We then moved on to Hallertau’s more esoteric bottled beers. Presented in champagne-style bottles, we cracked open his Porter Noir. This beer is incredible. A combination of chocolate mousse and tart cherry pie on the nose, this beer is balanced to perfection. Rich and soft in the mouthfeel, but with just enough sourness from Brettanomyces and other wild bacteria, it’s amazing to see a Kiwi brewer taking on the sour-style beers and acheiving something as refined and tasty as this. The beer is aged in local Pinot Noir barrels that contain a stain of Brett native to the area. It’s definitely worth a taste.
We then cracked his big Barley Wine, weighing in at over 9%. Steve has aged it in the bottle for 12 months and based it on an English-style barley wine, underplaying a big aromatic hop nose that would be more apparent in the US versions of this beer type. Using all Nelson Sauvin as the hop variety, but keeping it well away from aroma additions, a long boil to intensify the caramelisation and an extended bottle ageing before release, this is fantastic. It reminded me a lot of some of John Keeling’s Vintage Ales (of Fullers in London), but with a more intense mouth-coating bitterness. High praise indeed!
Finally we cracked open Stuntman, Hallertau’s Double IPA. Made with all Kiwi hops, this smelt and tasted like it was done with the cream of the US hop crop. Big, piney and resinous, with undercurrents of tangerine, this was a fantastic finish to the range. As well as their own beer, they also have taps for other Kiwi craft beer and usually have at least one US craft beer on draught (Green Flash Le Freak was on when we were there). They also do their own fruit wines under the Pukeko Grove label and Steve makes a damn good cider as well!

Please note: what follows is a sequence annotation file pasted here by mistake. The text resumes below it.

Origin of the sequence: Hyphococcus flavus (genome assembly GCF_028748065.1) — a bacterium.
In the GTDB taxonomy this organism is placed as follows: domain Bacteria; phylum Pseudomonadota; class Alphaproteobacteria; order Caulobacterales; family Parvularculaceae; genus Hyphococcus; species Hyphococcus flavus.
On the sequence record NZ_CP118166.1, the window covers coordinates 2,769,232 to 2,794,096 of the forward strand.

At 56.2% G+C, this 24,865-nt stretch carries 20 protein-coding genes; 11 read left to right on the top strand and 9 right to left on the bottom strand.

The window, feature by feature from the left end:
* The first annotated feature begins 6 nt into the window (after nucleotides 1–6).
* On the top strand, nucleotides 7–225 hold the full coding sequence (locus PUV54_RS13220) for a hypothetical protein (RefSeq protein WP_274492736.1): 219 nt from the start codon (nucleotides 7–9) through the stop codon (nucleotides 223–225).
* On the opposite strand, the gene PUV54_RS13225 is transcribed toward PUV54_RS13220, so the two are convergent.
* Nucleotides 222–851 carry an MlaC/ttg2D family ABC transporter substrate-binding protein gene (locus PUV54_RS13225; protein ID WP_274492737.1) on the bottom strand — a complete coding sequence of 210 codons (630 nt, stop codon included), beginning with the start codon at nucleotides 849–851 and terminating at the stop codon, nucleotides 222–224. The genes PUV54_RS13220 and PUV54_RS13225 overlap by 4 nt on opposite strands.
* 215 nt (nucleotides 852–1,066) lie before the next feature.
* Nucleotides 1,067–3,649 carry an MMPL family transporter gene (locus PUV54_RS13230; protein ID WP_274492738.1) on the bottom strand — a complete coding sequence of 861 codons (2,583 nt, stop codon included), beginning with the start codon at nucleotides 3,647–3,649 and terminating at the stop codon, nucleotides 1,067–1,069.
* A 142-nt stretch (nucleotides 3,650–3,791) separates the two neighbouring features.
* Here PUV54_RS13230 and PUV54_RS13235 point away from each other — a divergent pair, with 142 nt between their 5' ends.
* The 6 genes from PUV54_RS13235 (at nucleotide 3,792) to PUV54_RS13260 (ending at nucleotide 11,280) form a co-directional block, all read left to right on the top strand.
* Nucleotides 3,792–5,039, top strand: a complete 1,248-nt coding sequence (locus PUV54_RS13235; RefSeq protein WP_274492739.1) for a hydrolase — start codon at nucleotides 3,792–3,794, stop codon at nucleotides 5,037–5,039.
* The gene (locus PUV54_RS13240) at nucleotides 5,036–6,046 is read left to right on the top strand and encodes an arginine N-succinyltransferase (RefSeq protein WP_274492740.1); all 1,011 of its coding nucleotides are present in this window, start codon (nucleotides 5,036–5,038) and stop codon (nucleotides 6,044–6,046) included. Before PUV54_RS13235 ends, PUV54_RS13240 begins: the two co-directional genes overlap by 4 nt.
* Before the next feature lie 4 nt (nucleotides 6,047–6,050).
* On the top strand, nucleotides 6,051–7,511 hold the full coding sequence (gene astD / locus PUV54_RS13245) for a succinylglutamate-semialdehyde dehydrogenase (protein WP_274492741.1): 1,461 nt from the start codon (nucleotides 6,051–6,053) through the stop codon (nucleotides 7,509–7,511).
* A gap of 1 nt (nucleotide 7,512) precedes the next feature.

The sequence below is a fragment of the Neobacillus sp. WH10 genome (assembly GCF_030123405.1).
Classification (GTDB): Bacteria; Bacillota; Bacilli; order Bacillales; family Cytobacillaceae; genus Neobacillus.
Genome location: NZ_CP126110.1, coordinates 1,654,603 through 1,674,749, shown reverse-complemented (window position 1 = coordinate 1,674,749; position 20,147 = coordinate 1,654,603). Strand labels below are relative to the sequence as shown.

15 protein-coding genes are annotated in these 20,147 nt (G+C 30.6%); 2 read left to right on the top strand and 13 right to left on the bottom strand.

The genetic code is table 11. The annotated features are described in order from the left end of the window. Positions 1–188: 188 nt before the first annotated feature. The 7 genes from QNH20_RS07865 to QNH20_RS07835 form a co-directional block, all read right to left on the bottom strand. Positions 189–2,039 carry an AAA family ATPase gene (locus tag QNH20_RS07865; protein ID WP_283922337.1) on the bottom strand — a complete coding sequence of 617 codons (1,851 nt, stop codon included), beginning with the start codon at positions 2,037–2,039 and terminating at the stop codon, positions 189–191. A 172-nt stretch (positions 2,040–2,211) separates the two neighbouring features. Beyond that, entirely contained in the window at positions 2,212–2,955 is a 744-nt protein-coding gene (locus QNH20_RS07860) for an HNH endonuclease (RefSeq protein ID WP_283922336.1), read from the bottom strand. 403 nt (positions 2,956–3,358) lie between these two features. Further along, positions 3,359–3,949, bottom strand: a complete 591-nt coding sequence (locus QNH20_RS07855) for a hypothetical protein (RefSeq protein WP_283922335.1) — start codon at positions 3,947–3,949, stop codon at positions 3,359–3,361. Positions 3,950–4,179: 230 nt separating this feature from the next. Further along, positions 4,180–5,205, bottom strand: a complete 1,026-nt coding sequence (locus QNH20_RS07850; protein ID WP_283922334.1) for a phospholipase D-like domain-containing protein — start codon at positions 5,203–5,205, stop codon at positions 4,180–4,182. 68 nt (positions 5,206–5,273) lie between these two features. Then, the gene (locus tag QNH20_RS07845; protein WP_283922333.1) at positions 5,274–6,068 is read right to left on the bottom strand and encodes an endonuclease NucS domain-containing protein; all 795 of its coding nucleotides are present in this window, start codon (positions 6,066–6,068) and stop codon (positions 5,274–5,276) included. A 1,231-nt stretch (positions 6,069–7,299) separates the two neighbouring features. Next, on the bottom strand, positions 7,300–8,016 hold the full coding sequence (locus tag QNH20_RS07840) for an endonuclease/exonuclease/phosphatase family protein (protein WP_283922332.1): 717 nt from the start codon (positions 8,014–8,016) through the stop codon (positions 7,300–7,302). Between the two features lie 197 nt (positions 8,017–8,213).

If there’s one thing for me that was to come out of trying all of Hallertau’s beers, it was one word… Balance. Even though the hop notes rocketed from light, to huge and the bitterness went from slight to big and zesty, Steve always managed to get the balance in the mouth right. Whether it was ensuring the dryness of something like Luxe matched it’s lighter bitterness or ensuring the big, rich fruitcake and marzipan notes of the Barley Wine were balanced out by the big, mouthcoating Sauvin bitterness, he hit the nail on the head every time!
We went in and checked out the brewery, brewer Simon and their new assistant were hard at work brewing Luxe and the hops were smelling great. Luckily it’s been a damp summer, so they had enough water for brewing! All of their water comes from the skies, so a little rain is definitely important for these guys. We checked out the barrel-ageing room and our stomachs rumbling went back to the bar for some tucker.
A mountain of food appeared. Local sausages, some made with Hallertau beer, incredibly sweet and rich barbecued ribs, made for fingers to be licked. Salt and pepper squid, locally cured meats, sticky chicken wings, fries with smoked garlic aioli made in the kitchen. Get out there and go enjoy yourselves. I think we all deserve it!
From here we went to Steam Brewery out in Otahuhu. I’ll save that one for next week though…